If you’ve strolled around campus lately, you likely didn’t have trouble getting around. But for those who don’t have the luxury of walking, maneuvering around campus is a struggle.
Granted, anyone can enter King’s campus, but it’s another story if you have class or want to visit someone in residence. There are steps everywhere, and even I find the one ramp tight and claustrophobic when the bushes are in bloom.
There are three elevators on campus – one in the New Academic Building (NAB), one in the Arts & Administration building (A&A) and one in Alex Hall – however, the elevator in the A&A doesn’t go to the top floor, and service to the third floor stops on weekends and after 5 p.m. on weekdays. To even get to the elevator in Alex Hall – which also doesn’t go to the top floor – you have to go up three steps, pull open the door, then go up or down a flight of stairs.
There are three doors with handicap push buttons on campus – one at the entrance of the A&A next to the elevator and meal hall, another at the entrance to the NAB and one at the library’s front doors.
In my first year of university, I spent several weeks on crutches after a knee operation, and just going from the basement of Alex Hall to the NAB with a backpack on was a small workout – and I’m a varsity athlete who had been on crutches before. It was also only a temporary thing.
For someone like Vicky Levack, a University of King’s College student with spastic quadriplegic cerebral palsy, it’s tougher to say the least.
“Just going to a classroom itself, the classroom doors don’t have buttons, so I have to wait outside, kind of like a dog, until somebody’s close by and I can [ask if they could open the door for me],” Levack said.
She added that people are always happy to help, but she feels bad because she’d like to be able to access her education without help.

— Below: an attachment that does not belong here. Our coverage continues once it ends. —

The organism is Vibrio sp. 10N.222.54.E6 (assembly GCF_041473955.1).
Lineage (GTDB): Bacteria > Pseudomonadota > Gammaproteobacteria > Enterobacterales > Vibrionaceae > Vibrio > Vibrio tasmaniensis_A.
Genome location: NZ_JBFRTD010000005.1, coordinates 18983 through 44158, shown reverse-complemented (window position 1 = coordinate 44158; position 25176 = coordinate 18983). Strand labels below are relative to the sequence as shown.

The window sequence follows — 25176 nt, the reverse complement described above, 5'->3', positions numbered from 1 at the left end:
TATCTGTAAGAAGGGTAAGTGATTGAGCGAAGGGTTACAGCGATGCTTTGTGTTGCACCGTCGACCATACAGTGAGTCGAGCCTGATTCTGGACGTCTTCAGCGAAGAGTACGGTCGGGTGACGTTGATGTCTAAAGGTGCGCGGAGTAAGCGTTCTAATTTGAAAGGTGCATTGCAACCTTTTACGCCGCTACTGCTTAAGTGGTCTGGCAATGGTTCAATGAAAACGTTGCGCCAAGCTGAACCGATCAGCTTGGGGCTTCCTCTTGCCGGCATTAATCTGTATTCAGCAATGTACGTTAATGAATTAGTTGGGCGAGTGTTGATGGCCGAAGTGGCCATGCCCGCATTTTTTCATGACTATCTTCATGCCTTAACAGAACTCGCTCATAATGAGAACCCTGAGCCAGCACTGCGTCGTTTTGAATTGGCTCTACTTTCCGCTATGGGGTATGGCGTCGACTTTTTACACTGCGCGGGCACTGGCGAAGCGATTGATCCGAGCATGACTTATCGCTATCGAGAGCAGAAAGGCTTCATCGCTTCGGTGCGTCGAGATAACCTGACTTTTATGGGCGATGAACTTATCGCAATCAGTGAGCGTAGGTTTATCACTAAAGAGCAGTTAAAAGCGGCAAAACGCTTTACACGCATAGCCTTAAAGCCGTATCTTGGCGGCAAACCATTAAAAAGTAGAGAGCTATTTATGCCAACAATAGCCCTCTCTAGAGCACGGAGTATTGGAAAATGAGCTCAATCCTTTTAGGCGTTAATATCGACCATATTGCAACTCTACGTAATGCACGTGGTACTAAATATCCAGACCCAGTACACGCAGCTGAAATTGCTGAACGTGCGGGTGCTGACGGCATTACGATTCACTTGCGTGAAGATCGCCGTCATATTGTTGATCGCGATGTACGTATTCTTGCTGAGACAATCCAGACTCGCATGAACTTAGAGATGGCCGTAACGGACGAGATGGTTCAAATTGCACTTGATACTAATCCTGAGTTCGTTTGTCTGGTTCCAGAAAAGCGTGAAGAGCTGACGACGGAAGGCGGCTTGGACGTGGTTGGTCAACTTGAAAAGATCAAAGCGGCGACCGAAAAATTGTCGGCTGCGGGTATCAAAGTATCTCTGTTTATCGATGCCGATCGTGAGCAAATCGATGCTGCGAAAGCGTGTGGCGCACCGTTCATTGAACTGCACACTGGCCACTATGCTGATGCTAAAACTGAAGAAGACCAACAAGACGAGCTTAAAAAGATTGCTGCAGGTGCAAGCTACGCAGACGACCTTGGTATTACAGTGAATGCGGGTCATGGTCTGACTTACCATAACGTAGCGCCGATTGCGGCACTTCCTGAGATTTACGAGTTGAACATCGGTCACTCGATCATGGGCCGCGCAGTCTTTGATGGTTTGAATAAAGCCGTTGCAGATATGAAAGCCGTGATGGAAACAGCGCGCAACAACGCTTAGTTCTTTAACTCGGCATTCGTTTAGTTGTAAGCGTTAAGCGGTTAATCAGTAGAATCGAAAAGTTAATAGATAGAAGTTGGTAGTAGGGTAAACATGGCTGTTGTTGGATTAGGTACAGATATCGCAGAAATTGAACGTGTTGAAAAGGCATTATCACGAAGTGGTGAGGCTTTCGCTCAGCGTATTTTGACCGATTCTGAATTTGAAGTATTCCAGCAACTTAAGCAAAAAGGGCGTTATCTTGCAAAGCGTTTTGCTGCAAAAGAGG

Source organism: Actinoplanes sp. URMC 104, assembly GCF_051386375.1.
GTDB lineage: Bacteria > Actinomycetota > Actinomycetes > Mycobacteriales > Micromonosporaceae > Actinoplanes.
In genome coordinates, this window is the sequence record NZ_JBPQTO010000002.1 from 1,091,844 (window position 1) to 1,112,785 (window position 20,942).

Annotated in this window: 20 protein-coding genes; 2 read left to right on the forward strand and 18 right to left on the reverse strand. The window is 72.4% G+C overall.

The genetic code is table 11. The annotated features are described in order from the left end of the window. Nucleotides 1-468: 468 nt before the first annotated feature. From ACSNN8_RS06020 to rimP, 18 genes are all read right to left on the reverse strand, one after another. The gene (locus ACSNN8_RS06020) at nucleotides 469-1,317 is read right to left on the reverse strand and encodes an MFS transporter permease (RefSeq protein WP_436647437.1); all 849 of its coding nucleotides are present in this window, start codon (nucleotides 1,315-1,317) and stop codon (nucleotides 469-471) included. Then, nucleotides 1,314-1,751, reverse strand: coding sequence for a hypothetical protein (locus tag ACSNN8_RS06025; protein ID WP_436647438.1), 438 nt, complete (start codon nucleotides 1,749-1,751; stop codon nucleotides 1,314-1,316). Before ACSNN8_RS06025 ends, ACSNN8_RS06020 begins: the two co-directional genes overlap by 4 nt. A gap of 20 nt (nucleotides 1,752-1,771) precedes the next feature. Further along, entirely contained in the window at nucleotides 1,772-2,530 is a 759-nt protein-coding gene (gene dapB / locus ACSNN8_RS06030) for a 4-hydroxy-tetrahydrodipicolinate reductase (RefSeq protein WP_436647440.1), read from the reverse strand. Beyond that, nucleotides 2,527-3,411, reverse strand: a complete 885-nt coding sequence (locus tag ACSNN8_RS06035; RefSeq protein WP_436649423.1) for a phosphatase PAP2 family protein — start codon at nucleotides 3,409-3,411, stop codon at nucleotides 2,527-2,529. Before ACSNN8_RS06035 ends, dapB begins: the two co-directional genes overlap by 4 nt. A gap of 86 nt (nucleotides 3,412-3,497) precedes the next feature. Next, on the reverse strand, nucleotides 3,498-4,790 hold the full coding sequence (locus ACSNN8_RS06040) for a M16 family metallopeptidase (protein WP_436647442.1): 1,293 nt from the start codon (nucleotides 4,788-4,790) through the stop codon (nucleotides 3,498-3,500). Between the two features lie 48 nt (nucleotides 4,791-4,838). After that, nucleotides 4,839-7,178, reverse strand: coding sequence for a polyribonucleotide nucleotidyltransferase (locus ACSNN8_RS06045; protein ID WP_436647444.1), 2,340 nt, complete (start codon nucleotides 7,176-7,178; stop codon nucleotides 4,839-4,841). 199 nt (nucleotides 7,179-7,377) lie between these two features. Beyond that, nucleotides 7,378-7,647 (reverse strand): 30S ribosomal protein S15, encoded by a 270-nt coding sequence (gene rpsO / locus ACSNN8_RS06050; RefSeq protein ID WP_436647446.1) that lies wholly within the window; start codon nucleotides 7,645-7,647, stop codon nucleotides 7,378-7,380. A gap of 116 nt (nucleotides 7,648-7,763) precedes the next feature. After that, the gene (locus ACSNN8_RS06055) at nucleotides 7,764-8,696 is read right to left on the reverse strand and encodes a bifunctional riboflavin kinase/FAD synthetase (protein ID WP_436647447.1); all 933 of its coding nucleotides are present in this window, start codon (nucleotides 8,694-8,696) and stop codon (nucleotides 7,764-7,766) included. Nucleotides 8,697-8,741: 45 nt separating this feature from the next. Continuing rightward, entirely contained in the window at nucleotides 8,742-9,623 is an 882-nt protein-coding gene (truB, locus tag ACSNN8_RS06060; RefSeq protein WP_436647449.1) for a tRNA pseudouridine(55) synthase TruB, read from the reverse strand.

Levack says a possible simple solution for this would be to leave classroom doors open with a doorstop, as opposed to the more expensive option of getting automatic doors.
“My parents are paying vast amounts of money for me to go to school, therefore I should be able to access the school,” she said.
Levack had to take a couple of years off from school due to health reasons, but a friend told her about a vampire course offered at King’s. Levack’s friend encouraged her to audit it and said if she could handle that, then maybe she could pursue more of her education.
Levack didn’t take a campus visit before enrolling at King’s, but she says that wouldn’t have deterred her from coming because King’s “is a very artsy school, it had the programs [she] wanted and [she] could get in the building – it would just be more difficult.
“No school is 100 per cent accessible,” she added.
That said, she’s had some risky situations. Levack has night classes in the NAB, which she says usually gets out at around 9:15 p.m. However, when she tries pushing the wheelchair button to leave the building, it won’t work. By that time, it’s been shut off. Sometimes there’s someone around to help, but when there isn’t, she has to use her wheelchair to push the door open with brute strength. Levack says this is a delicate process because she could break the door, or herself.
She was also stuck on an elevator on Dalhousie campus because the button to call for help was too high for someone in a wheelchair to reach. Luckily, she had phone reception and was able to call a friend on campus for help, otherwise she “would’ve been screwed.”
Another thing for Levack is the message inaccessibility sends.
“For me, when there’s a building or facility that’s not accessible – especially when you’re paying – it’s like they’re saying: ‘We don’t want you here. You don’t belong here,’ or ‘We don’t want your money, you’re somehow lesser than the average person.’